Marc-Andre Fleury will play for the 2018 Stanley Cup. And this time he will do so on the ice, not from the bench. The Vegas Golden Knights magical run fueled by the perpetually smiling goaltender Fleury continued to the Stanley Cup Final, Sunday when the Golden Knights beat the Winnipeg Jets in the Western Conference Final. The Golden Knights not only won the Western Conference Final, but they also did it in only five games over the powerful Jets.
Fleury stopped 31 of 32 shots. Fleury didn’t outright steal the series, but he did take more from the Jets than one-armed bandits take from grandma’s fanny pack on a weekend in Vegas.
Winnipeg pressed and attacked, throughout the series. And it was Fleury who barricaded the net.
To add a little more salt to Pittsburgh Penguins fans wounds, Ryan Reaves scored the game-winning goal. The Penguins sent Reaves to Vegas in a three-way deal at the trade deadline in exchange for the Golden Knights picking up part of Penguins acquisition Derick Brassard‘s salary. Reaves is also from Winnipeg.
Fleury has been a constant highlight reel with Vegas. Beyond his diving saves on Jets center Mark Scheifele in Game 3, Fleury was caught giving Jets forward Blake Wheeler a “wet willy.” And, days after the Olympics, Fleury created endless replays and laughter when he imitated Curling sweepers to guide the puck into the trapezoid.
Did Marc-Andre Fleury just try to sweep a hockey puck like a curling stone in the middle of a game?! pic.twitter.com/Pwf2F51QcZ
— Mike McIntyre (@mikemcintyrewpg) February 27, 2018
It’s been a storybook year for Vegas and Fleury, which will continue to the final stage.
One year ago, Marc-Andre Fleury was the sentimental story with the Penguins. “The Flower” was the Penguins best player in their Round 2 win over the Washington Capitals but was replaced in Game 3 of the Eastern Conference Final by head coach Mike Sullivan with Matt Murray. Fleury never again played for the Penguins, the team which traded up in the 2003 NHL Draft to select him first overall.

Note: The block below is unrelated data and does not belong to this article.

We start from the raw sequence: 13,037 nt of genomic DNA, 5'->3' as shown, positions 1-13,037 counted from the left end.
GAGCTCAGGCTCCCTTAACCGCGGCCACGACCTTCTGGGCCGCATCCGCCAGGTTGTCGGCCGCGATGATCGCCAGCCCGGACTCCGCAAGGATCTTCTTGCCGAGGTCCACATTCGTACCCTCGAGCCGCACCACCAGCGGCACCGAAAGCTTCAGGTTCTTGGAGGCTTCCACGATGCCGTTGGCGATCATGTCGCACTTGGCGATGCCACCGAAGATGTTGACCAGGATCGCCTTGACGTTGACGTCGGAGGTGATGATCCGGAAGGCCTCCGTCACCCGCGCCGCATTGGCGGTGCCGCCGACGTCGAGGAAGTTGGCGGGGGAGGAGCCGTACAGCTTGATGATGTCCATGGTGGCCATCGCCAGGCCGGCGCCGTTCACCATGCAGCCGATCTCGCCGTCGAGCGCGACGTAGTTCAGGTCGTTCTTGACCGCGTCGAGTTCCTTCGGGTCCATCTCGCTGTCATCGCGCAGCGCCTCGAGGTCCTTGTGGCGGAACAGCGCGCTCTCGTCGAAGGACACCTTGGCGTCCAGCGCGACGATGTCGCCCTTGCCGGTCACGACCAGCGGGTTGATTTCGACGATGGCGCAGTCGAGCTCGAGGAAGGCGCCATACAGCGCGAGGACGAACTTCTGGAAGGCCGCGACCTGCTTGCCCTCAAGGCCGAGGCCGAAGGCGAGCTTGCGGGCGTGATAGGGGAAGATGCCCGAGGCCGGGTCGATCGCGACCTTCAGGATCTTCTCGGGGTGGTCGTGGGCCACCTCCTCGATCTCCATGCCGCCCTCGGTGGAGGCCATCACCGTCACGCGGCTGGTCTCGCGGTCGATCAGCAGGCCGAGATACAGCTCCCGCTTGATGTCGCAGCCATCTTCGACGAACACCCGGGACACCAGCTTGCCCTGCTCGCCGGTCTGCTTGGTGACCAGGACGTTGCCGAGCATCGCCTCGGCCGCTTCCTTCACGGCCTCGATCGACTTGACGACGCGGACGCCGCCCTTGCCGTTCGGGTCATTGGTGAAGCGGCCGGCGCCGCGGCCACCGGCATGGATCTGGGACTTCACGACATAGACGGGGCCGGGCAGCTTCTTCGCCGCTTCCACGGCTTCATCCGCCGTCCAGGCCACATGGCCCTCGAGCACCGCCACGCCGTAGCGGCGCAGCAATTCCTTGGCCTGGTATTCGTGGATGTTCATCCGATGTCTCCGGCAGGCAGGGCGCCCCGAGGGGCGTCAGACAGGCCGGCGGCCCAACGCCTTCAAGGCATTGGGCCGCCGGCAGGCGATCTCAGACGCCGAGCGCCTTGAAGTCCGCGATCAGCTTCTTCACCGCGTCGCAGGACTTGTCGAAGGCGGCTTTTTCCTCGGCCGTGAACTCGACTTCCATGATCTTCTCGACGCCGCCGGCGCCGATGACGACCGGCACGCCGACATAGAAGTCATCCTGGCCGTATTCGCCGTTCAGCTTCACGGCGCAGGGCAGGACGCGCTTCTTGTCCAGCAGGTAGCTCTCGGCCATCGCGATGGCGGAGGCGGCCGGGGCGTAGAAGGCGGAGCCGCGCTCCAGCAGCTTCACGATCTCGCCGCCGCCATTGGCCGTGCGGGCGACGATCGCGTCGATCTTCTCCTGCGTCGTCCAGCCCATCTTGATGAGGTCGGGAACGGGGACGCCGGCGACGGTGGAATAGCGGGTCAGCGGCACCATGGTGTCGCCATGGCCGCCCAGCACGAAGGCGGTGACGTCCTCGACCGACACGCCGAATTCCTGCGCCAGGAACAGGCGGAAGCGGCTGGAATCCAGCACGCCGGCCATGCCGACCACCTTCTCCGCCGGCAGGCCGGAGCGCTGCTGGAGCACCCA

Murray carried the Penguins through the remainder of the Eastern Conference Final and Stanley Cup Final.
Unlike 2016 when he started only one of the Penguins playoff games, last season Fleury took a generous skate with the Stanley Cup. He felt like he earned it. He told Pittsburgh Hockey Now that he “tried to focus on the first three rounds” when he skated with the Cup.
Fleury stood in the tunnel before exiting the ice to join the Penguins locker room celebration. He listened to the several hundred Penguins fans who remained at the Bridgestone Arena in Nashville chant his name. In the bitter-sweet duality of that moment, Fleury knew what only a few others knew; he was on his way to Las Vegas in the Expansion Draft. And so he paused, soaking the last moments of his 13-year Penguins career.
Now, Fleury will again play for the Stanley Cup. This time, there will be no young franchise goalie to take away Fleury’s net. There will not be obstacles other than the opponent to hoist the Stanley Cup. This time a Stanley Cup victory would be with full knowledge and pride it was his team which won.
Fleury is far and away now the Conn Smythe favorite. Win or lose, Fleury may hoist the playoff MVP trophy.
Fleury is one of five former Penguins on the Golden Knights roster. In addition to Fleury and Reaves, James Neal, David Perron, and Deryk Engelland. Engelland is a Las Vegas resident who gave the emotional speech on opening night to honor first responders and victims just days after the Las Vegas mass shooting.
Engelland not only touched the Clarence Campbell Trophy, but he also grabbed it and skated with it, which broke long-standing tradition to avoid touching the trophy. The Penguins also broke tradition and touched their conference trophy in each of the past two years. Perhaps that was another Fleury contribution to Vegas.
There is certainly no shortage of Fleury contributions. Four more wins and he will walk with Vegas forever.